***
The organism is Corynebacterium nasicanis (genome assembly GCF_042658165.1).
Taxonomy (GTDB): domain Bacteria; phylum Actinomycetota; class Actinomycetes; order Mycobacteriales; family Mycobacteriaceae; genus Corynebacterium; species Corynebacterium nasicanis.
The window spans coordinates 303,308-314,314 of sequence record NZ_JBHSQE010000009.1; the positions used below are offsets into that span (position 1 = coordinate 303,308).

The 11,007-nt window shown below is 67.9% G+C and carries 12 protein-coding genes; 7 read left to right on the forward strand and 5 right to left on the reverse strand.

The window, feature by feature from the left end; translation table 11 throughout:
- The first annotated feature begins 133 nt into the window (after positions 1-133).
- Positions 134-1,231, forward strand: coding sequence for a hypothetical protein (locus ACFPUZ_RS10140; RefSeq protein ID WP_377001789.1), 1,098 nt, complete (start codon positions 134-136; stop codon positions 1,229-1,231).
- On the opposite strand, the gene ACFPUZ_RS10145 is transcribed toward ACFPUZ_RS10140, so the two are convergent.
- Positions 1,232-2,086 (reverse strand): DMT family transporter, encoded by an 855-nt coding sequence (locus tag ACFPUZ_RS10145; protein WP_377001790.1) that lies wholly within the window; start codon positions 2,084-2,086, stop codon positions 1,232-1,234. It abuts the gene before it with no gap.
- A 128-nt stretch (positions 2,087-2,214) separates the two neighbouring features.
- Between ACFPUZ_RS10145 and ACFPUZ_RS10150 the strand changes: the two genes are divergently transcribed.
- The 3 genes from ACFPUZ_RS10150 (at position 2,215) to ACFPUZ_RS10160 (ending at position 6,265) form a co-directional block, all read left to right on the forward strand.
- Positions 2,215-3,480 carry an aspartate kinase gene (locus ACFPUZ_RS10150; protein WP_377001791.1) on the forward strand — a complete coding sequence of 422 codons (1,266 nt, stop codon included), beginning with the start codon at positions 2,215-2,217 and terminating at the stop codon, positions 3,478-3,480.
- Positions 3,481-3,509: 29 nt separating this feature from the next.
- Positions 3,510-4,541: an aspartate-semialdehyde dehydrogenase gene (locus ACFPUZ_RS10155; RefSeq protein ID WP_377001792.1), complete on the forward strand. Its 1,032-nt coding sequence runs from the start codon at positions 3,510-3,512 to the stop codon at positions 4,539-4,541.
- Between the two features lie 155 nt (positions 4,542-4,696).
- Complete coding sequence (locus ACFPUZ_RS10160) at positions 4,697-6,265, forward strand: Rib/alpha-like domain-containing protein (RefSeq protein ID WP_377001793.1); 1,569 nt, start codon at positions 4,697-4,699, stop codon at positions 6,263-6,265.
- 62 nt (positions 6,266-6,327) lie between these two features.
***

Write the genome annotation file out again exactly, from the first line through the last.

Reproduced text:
The organism is Corynebacterium nasicanis (genome assembly GCF_042658165.1).
Taxonomy (GTDB): domain Bacteria; phylum Actinomycetota; class Actinomycetes; order Mycobacteriales; family Mycobacteriaceae; genus Corynebacterium; species Corynebacterium nasicanis.
The window spans coordinates 303,308-314,314 of sequence record NZ_JBHSQE010000009.1; the positions used below are offsets into that span (position 1 = coordinate 303,308).

The 11,007-nt window shown below is 67.9% G+C and carries 12 protein-coding genes; 7 read left to right on the forward strand and 5 right to left on the reverse strand.

The window, feature by feature from the left end; translation table 11 throughout:
- The first annotated feature begins 133 nt into the window (after positions 1-133).
- Positions 134-1,231, forward strand: coding sequence for a hypothetical protein (locus ACFPUZ_RS10140; RefSeq protein ID WP_377001789.1), 1,098 nt, complete (start codon positions 134-136; stop codon positions 1,229-1,231).
- On the opposite strand, the gene ACFPUZ_RS10145 is transcribed toward ACFPUZ_RS10140, so the two are convergent.
- Positions 1,232-2,086 (reverse strand): DMT family transporter, encoded by an 855-nt coding sequence (locus tag ACFPUZ_RS10145; protein WP_377001790.1) that lies wholly within the window; start codon positions 2,084-2,086, stop codon positions 1,232-1,234. It abuts the gene before it with no gap.
- A 128-nt stretch (positions 2,087-2,214) separates the two neighbouring features.
- Between ACFPUZ_RS10145 and ACFPUZ_RS10150 the strand changes: the two genes are divergently transcribed.
- The 3 genes from ACFPUZ_RS10150 (at position 2,215) to ACFPUZ_RS10160 (ending at position 6,265) form a co-directional block, all read left to right on the forward strand.
- Positions 2,215-3,480 carry an aspartate kinase gene (locus ACFPUZ_RS10150; protein WP_377001791.1) on the forward strand — a complete coding sequence of 422 codons (1,266 nt, stop codon included), beginning with the start codon at positions 2,215-2,217 and terminating at the stop codon, positions 3,478-3,480.
- Positions 3,481-3,509: 29 nt separating this feature from the next.
- Positions 3,510-4,541: an aspartate-semialdehyde dehydrogenase gene (locus ACFPUZ_RS10155; RefSeq protein ID WP_377001792.1), complete on the forward strand. Its 1,032-nt coding sequence runs from the start codon at positions 3,510-3,512 to the stop codon at positions 4,539-4,541.
- Between the two features lie 155 nt (positions 4,542-4,696).
- Complete coding sequence (locus ACFPUZ_RS10160) at positions 4,697-6,265, forward strand: Rib/alpha-like domain-containing protein (RefSeq protein ID WP_377001793.1); 1,569 nt, start codon at positions 4,697-4,699, stop codon at positions 6,263-6,265.
- 62 nt (positions 6,266-6,327) lie between these two features.